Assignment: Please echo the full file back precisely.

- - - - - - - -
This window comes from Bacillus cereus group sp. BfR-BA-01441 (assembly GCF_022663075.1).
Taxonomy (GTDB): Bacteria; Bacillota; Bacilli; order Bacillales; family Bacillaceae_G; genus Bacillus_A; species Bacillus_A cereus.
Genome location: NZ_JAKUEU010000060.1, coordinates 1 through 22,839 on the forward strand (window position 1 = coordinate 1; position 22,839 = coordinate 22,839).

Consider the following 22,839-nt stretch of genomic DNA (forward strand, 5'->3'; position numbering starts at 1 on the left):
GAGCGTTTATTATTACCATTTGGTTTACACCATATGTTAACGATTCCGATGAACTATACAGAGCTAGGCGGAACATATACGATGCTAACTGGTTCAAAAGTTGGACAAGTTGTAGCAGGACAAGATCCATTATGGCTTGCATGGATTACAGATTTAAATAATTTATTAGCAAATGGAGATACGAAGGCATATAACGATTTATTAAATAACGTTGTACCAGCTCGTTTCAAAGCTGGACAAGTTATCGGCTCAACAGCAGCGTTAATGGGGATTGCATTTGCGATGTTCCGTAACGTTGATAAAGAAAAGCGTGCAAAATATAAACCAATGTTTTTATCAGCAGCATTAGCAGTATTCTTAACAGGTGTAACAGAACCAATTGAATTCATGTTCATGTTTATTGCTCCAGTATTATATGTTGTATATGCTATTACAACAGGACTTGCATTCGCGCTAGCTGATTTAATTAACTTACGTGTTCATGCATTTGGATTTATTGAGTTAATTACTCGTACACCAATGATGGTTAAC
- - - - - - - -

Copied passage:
This window comes from Bacillus cereus group sp. BfR-BA-01441 (assembly GCF_022663075.1).
Taxonomy (GTDB): Bacteria; Bacillota; Bacilli; order Bacillales; family Bacillaceae_G; genus Bacillus_A; species Bacillus_A cereus.
Genome location: NZ_JAKUEU010000060.1, coordinates 1 through 22,839 on the forward strand (window position 1 = coordinate 1; position 22,839 = coordinate 22,839).

Consider the following 22,839-nt stretch of genomic DNA (forward strand, 5'->3'; position numbering starts at 1 on the left):
GAGCGTTTATTATTACCATTTGGTTTACACCATATGTTAACGATTCCGATGAACTATACAGAGCTAGGCGGAACATATACGATGCTAACTGGTTCAAAAGTTGGACAAGTTGTAGCAGGACAAGATCCATTATGGCTTGCATGGATTACAGATTTAAATAATTTATTAGCAAATGGAGATACGAAGGCATATAACGATTTATTAAATAACGTTGTACCAGCTCGTTTCAAAGCTGGACAAGTTATCGGCTCAACAGCAGCGTTAATGGGGATTGCATTTGCGATGTTCCGTAACGTTGATAAAGAAAAGCGTGCAAAATATAAACCAATGTTTTTATCAGCAGCATTAGCAGTATTCTTAACAGGTGTAACAGAACCAATTGAATTCATGTTCATGTTTATTGCTCCAGTATTATATGTTGTATATGCTATTACAACAGGACTTGCATTCGCGCTAGCTGATTTAATTAACTTACGTGTTCATGCATTTGGATTTATTGAGTTAATTACTCGTACACCAATGATGGTTAAC